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C code to generate all strings of length upto k on a given set of symbols. No symbol should be repeated in any string. Example: Take the 6 lower-case symbols in the English alphabet {a, b, c, d, e, f} and k = 3; print the first 25 strings of your output sorted in dictionary order.

Can anyone help me out please?


# include <stdio.h>
# include <conio.h> 

void swap (char *x, char *y)
    char temp;
    temp = *x;
    *x = *y;
    *y = temp;

void permute(char *a, int i, int n)
   int j;
   if (i == n)
     printf("%s\n", a);
        for (j = i; j <= n; j++)
          swap((a+i), (a+j));
          permute(a, i+1, n);
          swap((a+i), (a+j));

int main()
   char a[] = "ABC";
   permute(a, 0, 2);
   return 0;

This however will give the permutations of all the alphabets. Replacing the alphabets to be parametrized by blank space doesn't seem to do the trick! Even repetedly calling permute with permutable blank spaces doesnt sound efficient.

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closed as too localized by casperOne Sep 18 '12 at 13:19

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2 Answers 2

up vote 3 down vote accepted

Assuming your pool of characters is sorted and without repetitions (may need some preprocessing), generating the desired strings in lexicographic order is automatic (in the approach I have in mind).

Look at the short example of all nonempty strings that can be generated from "ABC" with the restrictions:


You need to keep track of

  1. How many characters you have chosen, which, and in which order: and int and a char[]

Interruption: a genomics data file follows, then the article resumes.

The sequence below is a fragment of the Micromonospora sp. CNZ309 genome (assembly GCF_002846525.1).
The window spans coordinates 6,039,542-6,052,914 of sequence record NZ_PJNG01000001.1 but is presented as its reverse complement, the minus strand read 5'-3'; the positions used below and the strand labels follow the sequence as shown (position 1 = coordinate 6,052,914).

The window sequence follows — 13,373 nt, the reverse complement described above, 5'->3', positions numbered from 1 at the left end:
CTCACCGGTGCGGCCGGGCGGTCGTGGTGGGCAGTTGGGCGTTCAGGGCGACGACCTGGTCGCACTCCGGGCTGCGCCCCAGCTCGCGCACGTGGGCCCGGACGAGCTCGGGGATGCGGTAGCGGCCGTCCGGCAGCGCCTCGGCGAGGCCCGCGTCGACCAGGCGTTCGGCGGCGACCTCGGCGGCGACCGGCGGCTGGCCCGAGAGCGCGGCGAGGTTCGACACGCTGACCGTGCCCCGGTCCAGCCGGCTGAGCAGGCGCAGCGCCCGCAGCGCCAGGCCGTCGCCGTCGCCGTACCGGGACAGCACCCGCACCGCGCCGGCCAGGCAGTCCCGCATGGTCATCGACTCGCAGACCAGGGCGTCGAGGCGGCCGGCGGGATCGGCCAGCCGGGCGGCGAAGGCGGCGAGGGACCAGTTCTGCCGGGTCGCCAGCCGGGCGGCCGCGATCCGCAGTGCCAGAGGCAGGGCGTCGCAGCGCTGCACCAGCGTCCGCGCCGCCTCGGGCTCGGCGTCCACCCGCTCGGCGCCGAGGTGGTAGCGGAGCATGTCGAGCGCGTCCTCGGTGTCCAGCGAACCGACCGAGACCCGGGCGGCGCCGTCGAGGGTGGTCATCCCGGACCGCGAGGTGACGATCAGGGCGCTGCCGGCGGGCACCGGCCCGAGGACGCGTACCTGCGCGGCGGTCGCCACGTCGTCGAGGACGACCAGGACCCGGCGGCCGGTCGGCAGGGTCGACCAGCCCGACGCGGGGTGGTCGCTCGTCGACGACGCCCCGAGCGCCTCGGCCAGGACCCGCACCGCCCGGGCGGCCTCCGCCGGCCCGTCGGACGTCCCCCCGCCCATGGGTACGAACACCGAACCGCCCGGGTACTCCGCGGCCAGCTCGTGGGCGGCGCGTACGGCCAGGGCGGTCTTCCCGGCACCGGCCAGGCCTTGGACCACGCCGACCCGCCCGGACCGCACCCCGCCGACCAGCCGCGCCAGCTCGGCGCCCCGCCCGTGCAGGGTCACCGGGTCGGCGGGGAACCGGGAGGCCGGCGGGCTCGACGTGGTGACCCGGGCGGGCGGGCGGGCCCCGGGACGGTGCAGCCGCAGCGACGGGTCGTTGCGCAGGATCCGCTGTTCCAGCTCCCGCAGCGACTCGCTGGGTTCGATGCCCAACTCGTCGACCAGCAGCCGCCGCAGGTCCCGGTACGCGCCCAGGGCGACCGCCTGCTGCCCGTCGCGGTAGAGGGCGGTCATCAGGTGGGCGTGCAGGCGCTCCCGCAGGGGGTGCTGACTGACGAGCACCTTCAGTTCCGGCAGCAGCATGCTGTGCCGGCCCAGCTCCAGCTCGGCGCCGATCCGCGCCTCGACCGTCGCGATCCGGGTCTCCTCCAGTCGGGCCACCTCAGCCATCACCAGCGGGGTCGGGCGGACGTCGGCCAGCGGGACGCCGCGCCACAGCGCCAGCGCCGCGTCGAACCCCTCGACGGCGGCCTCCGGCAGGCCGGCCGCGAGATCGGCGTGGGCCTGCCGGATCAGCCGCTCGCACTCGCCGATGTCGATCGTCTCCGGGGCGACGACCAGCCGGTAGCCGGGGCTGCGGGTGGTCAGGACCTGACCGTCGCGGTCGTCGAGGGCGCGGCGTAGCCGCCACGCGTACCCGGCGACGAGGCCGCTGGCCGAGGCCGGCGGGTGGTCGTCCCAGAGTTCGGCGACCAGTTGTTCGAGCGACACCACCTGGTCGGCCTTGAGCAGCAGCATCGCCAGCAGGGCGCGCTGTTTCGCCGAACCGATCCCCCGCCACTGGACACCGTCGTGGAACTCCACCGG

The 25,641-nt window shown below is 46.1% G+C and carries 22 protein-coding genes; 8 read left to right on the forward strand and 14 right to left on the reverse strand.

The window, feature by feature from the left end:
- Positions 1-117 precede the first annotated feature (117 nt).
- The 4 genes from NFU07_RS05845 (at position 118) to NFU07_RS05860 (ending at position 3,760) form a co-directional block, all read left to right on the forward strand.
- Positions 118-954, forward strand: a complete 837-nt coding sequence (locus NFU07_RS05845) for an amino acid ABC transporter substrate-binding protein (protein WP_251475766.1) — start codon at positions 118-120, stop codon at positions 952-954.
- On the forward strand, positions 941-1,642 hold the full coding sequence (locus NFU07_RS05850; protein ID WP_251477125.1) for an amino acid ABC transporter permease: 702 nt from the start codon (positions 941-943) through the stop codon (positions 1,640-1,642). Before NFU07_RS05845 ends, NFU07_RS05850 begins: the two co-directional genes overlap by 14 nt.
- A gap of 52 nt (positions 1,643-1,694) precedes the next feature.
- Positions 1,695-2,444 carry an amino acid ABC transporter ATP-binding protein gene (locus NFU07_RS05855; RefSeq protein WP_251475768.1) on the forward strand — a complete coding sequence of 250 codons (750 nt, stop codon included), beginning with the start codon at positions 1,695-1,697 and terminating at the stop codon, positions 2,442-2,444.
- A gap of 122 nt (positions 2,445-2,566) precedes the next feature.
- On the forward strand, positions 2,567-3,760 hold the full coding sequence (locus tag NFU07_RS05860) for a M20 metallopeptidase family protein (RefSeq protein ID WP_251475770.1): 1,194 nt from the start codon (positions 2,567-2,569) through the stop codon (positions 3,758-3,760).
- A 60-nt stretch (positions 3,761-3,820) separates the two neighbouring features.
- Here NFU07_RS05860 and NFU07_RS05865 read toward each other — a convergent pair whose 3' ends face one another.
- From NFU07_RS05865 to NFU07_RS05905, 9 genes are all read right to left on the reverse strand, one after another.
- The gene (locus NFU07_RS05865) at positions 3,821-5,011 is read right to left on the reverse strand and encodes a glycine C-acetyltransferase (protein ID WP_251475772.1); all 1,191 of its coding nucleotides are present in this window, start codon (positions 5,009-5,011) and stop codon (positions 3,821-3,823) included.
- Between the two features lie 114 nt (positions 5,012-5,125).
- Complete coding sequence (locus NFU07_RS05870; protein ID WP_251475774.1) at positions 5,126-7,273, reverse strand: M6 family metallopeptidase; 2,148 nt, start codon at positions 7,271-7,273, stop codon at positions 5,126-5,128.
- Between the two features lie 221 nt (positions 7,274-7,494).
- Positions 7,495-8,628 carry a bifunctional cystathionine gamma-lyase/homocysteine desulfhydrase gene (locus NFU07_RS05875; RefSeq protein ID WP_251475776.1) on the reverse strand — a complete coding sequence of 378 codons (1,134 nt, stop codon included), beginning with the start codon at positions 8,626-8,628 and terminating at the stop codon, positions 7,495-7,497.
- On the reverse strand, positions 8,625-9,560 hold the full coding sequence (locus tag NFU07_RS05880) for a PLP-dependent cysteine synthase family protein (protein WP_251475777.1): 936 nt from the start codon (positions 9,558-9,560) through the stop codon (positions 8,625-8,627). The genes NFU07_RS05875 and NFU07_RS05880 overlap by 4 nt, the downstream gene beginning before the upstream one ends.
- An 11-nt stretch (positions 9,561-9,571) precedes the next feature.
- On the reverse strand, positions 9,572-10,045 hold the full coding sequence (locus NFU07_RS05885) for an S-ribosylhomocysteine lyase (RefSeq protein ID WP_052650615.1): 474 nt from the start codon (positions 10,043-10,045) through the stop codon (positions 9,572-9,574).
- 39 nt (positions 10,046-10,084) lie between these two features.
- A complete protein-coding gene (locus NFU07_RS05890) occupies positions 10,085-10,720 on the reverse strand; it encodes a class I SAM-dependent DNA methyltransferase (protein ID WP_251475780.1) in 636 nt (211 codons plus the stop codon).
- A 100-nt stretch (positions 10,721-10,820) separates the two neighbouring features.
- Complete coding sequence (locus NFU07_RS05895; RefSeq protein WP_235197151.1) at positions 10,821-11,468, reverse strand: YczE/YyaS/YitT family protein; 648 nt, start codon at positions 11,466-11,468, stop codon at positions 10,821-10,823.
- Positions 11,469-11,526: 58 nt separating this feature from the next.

2. How many characters you may still choose and which: an int and a bool[] (or char[], int[])
  3. How many strings you still need to output, since that will be modified in recursive calls: an int*

    void permute(char *pool, int pool_length, int num_picked, char *stringy, bool *picked, int max_length, int *strings_left) {

    int i;
    for(i = 0; *string_left > 0 && i < pool_length; ++i) {
        if (pool[i] may be picked) {
            // 1. pick that as the num_picked + 1st character
            // 2. output and decrement *strings_left
            // 3. recur
            // 4. unpick pool[i]


I hope that helps and I haven't given too much away.

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The code looks like code that will print the permutations of the alphabet, but where's this k represented in your code? You have no mechanism in place to cause your code to stop recursing after you got to length k.

Also, I think you might have problems when calling printf() in the permute function. it makes more sense if the permute function returns a string, and then you could printf what it returns.


The basic concept of recursion is to solve a problem, by solving a smaller version of itself.

So let's say your Alphabet is {'A', 'B', 'C'}, what you want to return is:

"A" and then "A" concatinated to all valid return values of {'B', 'C'}
"B" and then "B" concatinated to all valid return values of {'A', 'C'}
"C" and then "C" concatinated to all valid return values of {'A', 'B'}

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